bowl in the dark,” as Melinda Gates cautions against. Rather it’s about moving toward a time when analytics tools and the infrastructures upon which they are built are so common that they neither dominate the dialogue nor are positioned as the ultimate answer to education’s challenges. Going away for analytics in this sense allows us to turn our focus more fully to our missions, learning strategies, and the many ways in which people, processes, and technology can be applied to our various educational causes. Analytics conversations simply blend into the background and the tools and infrastructure power the larger work behind the scenes. Much like we don’t wax poetic about the amazing innovation that powers our lights in our colleges and universities—and trust me, electrical engineers will tell you, light bulbs and power grids are a thing of beauty and ridiculously important for how we live, learn, play and work. Rather, we are more concerned with the expansion of innovative evening classes, the safety of parking lots, the championship football game played at 8:00 pm on Saturday. Power and lights may make all these possible, but they are decidedly not the focus. In this sense, we’re getting closer to making analytics “go away”. For example, this spring Civitas Learning formally launched Illume Impact. This module is shining a light not on itself, but on the effectiveness of everything from flipped-classroom initiatives to orientation programs to tutoring services to targeted strategic outreach. As Impact rolls out, we’re watching Civitas Learning’s partner colleges and universities explore the persistence gains of an array of programs and processes, revealing often promising and sometimes problematic empirical outcomes. Moreover, powered by their Student Insights Engines, our partners are launching and learning about the effectiveness of a host of other efforts to help support their students, including:When it comes to the seemingly ever-present articles and conference conversations on analytics in education, there are educators, policy makers, and non-profit leaders muttering some version of “Please make it go away!” I’m one of them. However, I mean “go away” differently than you might think—and I don’t think I’m alone. What many dedicated educators are looking forward to is not a time when we turn the lights back off and “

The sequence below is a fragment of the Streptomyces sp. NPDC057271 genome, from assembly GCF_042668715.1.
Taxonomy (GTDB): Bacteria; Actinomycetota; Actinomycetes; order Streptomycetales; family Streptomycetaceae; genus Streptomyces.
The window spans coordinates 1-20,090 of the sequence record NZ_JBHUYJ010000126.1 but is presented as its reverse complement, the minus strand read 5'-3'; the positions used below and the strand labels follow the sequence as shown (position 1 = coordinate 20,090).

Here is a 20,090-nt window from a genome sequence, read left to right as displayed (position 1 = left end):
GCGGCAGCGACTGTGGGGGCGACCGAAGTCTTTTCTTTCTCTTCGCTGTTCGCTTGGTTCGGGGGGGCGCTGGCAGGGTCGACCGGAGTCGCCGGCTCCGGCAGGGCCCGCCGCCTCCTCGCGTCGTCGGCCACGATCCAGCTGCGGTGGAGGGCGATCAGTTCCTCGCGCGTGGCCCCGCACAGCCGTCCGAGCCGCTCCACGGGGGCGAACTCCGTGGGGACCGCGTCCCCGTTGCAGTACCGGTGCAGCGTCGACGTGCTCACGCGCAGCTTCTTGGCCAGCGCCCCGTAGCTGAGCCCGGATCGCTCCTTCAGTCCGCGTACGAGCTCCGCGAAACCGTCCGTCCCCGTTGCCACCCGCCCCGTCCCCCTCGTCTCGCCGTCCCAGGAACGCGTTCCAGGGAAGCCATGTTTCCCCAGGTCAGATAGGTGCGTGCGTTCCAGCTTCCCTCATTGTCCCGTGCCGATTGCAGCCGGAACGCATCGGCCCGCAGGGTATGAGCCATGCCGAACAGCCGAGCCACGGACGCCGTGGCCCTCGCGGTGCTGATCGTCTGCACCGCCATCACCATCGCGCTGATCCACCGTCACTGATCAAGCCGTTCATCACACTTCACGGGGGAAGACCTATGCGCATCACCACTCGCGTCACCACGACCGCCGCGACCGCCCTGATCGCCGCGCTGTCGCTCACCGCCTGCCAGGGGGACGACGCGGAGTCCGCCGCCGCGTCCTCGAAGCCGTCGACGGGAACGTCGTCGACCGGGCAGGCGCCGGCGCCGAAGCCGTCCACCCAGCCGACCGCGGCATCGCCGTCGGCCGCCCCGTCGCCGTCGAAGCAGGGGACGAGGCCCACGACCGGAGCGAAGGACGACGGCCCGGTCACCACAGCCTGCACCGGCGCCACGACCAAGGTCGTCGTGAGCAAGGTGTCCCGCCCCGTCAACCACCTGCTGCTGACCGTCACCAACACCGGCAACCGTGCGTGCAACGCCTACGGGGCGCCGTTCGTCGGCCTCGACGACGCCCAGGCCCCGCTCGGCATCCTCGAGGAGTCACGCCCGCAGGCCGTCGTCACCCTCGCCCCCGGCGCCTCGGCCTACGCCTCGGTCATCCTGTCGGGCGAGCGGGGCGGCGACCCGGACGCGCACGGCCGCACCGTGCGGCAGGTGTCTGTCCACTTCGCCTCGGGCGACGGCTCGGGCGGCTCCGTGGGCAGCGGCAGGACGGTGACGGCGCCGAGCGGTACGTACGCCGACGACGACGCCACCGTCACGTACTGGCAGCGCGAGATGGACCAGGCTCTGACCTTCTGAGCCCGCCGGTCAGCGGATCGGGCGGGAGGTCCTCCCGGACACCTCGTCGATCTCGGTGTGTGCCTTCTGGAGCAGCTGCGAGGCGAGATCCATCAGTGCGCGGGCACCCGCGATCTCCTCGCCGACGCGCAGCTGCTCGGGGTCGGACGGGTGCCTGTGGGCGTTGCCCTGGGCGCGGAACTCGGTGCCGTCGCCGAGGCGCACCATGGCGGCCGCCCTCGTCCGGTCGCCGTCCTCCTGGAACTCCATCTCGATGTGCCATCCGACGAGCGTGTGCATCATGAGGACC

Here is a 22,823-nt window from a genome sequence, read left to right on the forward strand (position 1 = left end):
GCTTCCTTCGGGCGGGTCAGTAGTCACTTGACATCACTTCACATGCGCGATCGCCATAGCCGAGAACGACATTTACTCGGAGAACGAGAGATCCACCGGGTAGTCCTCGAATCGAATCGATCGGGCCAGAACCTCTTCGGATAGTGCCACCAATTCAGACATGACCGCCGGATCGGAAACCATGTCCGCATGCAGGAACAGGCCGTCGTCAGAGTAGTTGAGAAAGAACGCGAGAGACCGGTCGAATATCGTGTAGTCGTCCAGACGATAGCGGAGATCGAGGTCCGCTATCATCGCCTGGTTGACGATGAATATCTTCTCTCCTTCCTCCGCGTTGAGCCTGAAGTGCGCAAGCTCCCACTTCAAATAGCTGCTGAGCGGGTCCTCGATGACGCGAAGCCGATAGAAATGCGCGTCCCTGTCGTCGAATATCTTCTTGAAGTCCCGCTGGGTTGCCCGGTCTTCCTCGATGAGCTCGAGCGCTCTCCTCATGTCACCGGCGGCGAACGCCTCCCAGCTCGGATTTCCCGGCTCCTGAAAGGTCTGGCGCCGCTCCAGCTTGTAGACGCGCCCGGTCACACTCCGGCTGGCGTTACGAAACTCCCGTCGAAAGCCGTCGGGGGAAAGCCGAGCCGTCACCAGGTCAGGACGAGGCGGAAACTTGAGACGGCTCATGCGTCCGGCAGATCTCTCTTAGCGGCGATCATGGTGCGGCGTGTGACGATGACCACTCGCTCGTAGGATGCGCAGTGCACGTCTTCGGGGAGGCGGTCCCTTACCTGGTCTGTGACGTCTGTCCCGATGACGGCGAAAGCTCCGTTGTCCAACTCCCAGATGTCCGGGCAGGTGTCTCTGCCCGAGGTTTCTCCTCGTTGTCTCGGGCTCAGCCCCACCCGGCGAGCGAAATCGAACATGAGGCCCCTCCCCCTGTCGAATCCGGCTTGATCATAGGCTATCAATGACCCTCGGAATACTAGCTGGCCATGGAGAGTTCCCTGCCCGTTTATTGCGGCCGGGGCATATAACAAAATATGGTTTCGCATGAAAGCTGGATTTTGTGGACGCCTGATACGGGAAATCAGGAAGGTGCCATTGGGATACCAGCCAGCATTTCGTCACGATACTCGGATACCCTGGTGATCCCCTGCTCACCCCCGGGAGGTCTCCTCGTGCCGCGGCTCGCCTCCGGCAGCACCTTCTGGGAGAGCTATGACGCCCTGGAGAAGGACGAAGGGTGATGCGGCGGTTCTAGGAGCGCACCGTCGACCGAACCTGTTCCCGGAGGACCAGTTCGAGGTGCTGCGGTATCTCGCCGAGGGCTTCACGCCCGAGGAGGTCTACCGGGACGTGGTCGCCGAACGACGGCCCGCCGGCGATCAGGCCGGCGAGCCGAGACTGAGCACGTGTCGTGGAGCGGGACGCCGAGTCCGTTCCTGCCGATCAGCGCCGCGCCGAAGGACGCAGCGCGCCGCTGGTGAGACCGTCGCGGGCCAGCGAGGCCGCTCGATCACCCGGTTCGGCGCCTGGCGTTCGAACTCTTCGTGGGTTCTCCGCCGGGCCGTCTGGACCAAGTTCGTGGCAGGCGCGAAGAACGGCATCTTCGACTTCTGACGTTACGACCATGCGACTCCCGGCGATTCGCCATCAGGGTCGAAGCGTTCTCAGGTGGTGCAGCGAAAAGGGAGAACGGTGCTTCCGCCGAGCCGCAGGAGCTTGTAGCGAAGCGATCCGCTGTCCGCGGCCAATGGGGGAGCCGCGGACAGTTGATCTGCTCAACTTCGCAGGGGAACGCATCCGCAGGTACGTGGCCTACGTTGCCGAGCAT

- Institution-wide retention campaigns at University of South Florida that have increased first-year persistence rates to historic highs, supported double-digit gains in graduation rates, and close the achievement gaps between diverse students–and unlocked millions in performance-based funding in the process.
- Mindset messaging campaigns at Lone Star College aimed at high-GPA students at high-risk of leaving are seeing up to 9.5% persistence gains.
- Opt-in, online tutoring registered 5% persistence gains for first-year and African American students.
- Degree Map and College Scheduler apps, where institutions are seeing 3-11% persistence gains across the board. Interestingly, the Degree Map outcomes are particularly strong for struggling students (up to 19% persistence lifts for the highest risk students), and College Scheduler is even more impactful with stronger students, especially in STEM. It’s one of the reasons we’re combining these apps in our personalized pathways work in the coming year.
- On-ground tutoring centers having an impact of 5.5% persistence gains and their online tutoring centers having 6.9% persistence bumps.
- Greek life and residential life programs showing significant positive impact on persistence.
- Finally, this New York Times story features the work of University of Arizona, El Paso Community College, and Sinclair College, where they found much more powerful graduation signal in courses that most students passed like writing and intro to biology. Now they are diving into work to nudge students to writing centers and/or possible course and pathway redesign.